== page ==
homestuck-thoughts

OFF THE CUFF HOMESTUCK THOUGHTS #3: THE SELF PILE DOESN’T STOP FROM GETTING TALLER OR: THE PROBLEM OF DEAD MARIOS

DISCLAIMER

IMPORTANT THEORETICAL FRAMEWORK

[CHECK THE TAG FOR MORE THOUGHTS]

So, a long-ass time ago, Rose and Dave had a conversation like this:

TT: After you go, what do you think will happen to me?
TT: Will I just cease to exist?
TG: i dont know
TG: i mean your whole timeline will
TG: maybe
TT: Maybe?
TT: Is there a chance it’ll continue to exist, and I’ll just be here alone forever?
TT: I’m not sure which outcome is more unsettling.
TG: the thing with time travel is
TG: you cant overthink it
TG: just roll with it and see what happens
TG: and above all try not to do anything retarded
TT: What do you think I should do?
TG: try going to sleep
TG: our dream selves kind of operate outside the normal time continuum i think
TG: so if part of you from this timelines going to persist thats probably the way to make it happen
TT: Ok.
TG: and hey you might even be able to help your past dream self wake up sooner without all that fuss you went through
TT: I think the true purpose of this game is to see how many qualifiers we can get to precede the word “self” and still understand what we’re talking about.

This is the most important sentence in Homestuck.

I am dead serious.

Well, OK, I mean, it’s pretty important for understanding some major Homestuck themes and shit or something like that.

Also, I totally should have said: Pre-Retcon Doomed Timeline Non-Dreamself Rose but ultimately about to become Dreamself Rose who semi-merged with Pre-Retcon Alpha Timeline Rose and Doomed Timeline Dave aka Davesprite AKA future Davepetasprite^2 or as we all call them around the office, Davepeta, had that conversation.

Maybe you begin to see what I’m going to talk about here.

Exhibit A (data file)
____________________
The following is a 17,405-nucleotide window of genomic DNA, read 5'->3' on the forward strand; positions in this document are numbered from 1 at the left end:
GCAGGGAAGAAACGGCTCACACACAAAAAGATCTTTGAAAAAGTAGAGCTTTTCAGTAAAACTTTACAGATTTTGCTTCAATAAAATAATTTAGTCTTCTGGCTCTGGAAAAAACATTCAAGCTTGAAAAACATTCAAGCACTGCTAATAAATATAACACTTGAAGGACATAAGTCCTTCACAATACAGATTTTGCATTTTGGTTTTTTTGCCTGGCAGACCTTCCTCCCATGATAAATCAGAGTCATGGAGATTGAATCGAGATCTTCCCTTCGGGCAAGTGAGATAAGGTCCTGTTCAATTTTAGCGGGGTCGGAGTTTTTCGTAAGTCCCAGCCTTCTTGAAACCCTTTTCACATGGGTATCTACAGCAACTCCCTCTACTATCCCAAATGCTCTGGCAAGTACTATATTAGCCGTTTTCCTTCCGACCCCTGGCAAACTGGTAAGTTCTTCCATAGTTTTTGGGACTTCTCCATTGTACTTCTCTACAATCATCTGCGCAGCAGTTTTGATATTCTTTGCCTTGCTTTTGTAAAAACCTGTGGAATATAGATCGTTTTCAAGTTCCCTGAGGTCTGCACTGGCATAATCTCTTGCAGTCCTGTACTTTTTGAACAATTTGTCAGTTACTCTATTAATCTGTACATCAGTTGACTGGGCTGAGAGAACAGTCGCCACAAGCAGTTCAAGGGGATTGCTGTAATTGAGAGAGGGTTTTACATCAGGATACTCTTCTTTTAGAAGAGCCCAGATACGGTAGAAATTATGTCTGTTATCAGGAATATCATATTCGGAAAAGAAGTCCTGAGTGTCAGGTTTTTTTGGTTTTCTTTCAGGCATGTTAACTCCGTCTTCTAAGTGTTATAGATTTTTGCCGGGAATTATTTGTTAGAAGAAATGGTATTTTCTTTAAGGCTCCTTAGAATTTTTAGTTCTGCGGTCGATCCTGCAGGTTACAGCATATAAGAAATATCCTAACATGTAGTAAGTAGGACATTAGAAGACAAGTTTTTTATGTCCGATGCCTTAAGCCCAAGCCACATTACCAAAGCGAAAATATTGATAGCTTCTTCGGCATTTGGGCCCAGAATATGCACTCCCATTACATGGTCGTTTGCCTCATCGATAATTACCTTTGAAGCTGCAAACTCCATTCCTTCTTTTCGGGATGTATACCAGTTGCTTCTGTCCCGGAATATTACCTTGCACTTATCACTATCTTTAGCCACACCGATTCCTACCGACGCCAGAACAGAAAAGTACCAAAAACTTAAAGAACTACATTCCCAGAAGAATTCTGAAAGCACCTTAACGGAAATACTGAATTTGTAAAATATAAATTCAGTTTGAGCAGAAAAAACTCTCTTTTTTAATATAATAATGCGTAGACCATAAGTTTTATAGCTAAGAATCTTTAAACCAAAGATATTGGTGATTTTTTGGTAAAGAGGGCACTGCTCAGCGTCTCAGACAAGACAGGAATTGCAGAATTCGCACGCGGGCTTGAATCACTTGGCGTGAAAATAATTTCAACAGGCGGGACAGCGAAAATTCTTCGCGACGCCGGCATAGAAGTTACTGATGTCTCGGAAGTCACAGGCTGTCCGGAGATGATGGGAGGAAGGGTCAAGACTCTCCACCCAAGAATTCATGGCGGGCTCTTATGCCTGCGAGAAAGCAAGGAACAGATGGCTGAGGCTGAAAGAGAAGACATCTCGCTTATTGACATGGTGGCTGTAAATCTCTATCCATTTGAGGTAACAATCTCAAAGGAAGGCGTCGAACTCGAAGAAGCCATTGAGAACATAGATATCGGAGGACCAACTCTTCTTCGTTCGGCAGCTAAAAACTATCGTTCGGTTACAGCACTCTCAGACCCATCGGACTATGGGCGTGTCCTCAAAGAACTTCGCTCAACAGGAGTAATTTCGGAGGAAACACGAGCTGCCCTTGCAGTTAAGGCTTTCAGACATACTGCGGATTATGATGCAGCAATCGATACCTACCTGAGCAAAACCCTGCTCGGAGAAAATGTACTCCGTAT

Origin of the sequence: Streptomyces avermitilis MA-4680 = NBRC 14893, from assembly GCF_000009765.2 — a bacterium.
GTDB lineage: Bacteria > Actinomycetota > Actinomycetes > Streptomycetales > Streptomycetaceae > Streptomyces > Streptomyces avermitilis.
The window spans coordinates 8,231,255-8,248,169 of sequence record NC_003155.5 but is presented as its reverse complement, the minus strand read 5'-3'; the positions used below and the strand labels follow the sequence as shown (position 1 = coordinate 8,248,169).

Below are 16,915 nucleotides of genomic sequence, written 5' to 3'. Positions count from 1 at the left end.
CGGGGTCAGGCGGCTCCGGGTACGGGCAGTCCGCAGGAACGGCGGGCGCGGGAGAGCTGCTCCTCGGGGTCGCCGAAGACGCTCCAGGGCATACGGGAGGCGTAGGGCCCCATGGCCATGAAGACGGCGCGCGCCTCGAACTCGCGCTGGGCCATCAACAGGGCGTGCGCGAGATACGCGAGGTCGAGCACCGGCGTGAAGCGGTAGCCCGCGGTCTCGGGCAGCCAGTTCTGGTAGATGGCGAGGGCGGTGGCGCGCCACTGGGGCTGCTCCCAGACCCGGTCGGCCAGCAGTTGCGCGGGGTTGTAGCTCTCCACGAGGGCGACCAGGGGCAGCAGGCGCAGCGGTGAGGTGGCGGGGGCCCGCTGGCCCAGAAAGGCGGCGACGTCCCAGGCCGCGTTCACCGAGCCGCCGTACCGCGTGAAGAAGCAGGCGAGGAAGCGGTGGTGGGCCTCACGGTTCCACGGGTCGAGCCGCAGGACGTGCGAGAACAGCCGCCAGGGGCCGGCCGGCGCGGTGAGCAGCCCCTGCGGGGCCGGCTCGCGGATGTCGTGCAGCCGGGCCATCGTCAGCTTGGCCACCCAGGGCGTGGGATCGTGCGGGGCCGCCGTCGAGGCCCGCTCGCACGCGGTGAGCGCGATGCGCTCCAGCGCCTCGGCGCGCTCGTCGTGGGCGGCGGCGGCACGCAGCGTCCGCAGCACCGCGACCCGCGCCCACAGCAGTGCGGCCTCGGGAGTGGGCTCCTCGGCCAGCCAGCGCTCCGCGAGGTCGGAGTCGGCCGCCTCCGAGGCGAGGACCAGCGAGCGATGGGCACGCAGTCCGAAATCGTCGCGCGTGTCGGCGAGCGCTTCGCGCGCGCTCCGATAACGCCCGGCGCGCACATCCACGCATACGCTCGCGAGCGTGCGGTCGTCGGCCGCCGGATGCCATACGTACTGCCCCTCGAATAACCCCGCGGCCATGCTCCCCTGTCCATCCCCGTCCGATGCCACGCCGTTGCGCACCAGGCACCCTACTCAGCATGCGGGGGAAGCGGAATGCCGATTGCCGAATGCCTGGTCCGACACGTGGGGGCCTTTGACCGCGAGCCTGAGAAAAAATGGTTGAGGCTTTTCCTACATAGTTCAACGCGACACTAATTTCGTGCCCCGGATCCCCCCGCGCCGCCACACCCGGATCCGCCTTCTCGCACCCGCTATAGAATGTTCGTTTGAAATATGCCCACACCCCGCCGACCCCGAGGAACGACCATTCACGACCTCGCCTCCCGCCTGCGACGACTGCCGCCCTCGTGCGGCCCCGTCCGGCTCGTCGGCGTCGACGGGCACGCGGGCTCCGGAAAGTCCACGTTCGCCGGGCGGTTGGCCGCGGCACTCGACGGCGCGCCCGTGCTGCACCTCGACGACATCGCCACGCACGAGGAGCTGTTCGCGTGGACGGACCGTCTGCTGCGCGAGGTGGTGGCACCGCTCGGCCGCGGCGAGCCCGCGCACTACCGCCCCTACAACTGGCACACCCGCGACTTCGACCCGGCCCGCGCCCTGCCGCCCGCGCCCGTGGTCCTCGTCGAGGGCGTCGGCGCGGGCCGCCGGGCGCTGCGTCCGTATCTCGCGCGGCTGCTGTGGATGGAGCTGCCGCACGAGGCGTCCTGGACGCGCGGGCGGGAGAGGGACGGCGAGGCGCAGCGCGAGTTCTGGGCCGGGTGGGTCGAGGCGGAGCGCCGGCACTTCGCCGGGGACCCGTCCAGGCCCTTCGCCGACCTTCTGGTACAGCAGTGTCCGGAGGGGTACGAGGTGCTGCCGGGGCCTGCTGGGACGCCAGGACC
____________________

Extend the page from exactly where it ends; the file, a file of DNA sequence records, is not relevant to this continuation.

One of the major frustrations a lot of people had with the retcon was that the characters we ended up with at the end weren’t the ones we’d come to love and know throughout the story. Was it even worth it, to lose the characters we loved to the tyranny of Game Over? The victorious kids, with the exception of John and Roxy, were other people, with other histories, other goals, and other choices.

Allow me to submit that that may be the whole point.

SBURB is cruel. We’ve known that for a long time. It’s cruel not as Caliborn is cruel, but as the cosmos is cruel, as a supernova is cruel. It wants what it wants, and doesn’t care about how that intersects with the needs of humanity. It wants to make universes through a complex game-playing method, and drags hapless, vulnerable adolescents along for the ride. And most of the time it doesn’t even succeed, leaving its champions to rot in a doomed timeline or similar! Skaia’s victory is an amoral creation myth where individual human beings are just the carved pieces on the chessboard. (I mean, the other ones. Not the carapacians.)

Again, let’s consider the theme of VIDEO GAMES vs. REAL LIFE.

Homestuck, let’s be real, is basically some postmodern horror timey-wimey Jumanji. For a generation way more familiar with pixels than cute little tokens It’s easy for teenagers and in fact, basically everyone, to fantasize about escaping their life and slipping into some game world forever, where they get to do awesome things and be a heroic person.

Homestuck makes that literal. Congratulations, everything you ever knew is dead. You will never see it again, except your internet friends, who turn out also to be your family and other important people. I mean, from a distance, SBURB sounds like an awesome game, right? You figure out who you are and get to wear a cool costume displaying that identity. You get to make anything you want and enjoy this hyperflexible mythology tailored to YOUR CHOICES. HS fans talk all the time about how cool it would be to play a real version of SBURB. That’s a big part of the appeal of SBURB fan adventures. They put you and your friends in the story. Or your favorite characters! It sounds like a fantasy come true.

The thing is, as fantastical as it is, it’s also really fucked up, and ultimately you and your friends are being used. By a giant frog to let it have its babies. By the universe. By a smug blue cloud thing that doesn’t care about you at all.

SBURB does not care about you at all.

The funny thing, SBURB features a mythology with so many layers and nuances and seemingly human motifs about growth and self that you might search for some grand ultimate meaning behind it, but it’s not even human enough to have a personality, to be something you can argue with or fight. It just is. It’s all the cruelty and power of a god without any of the dazzling personality. It’s empty. It just wants to make universes all day long, or fail trying. It is a great, weird tadpole-making machine that eats children.

One of the big ways it doesn’t care about you is its attitude toward the self. Humans and trolls and whatnot prefer not to be relentlessly duplicated. SBURB says, oh yeah, let’s make tons of copies of the player characters and use them for a lot of different purposes.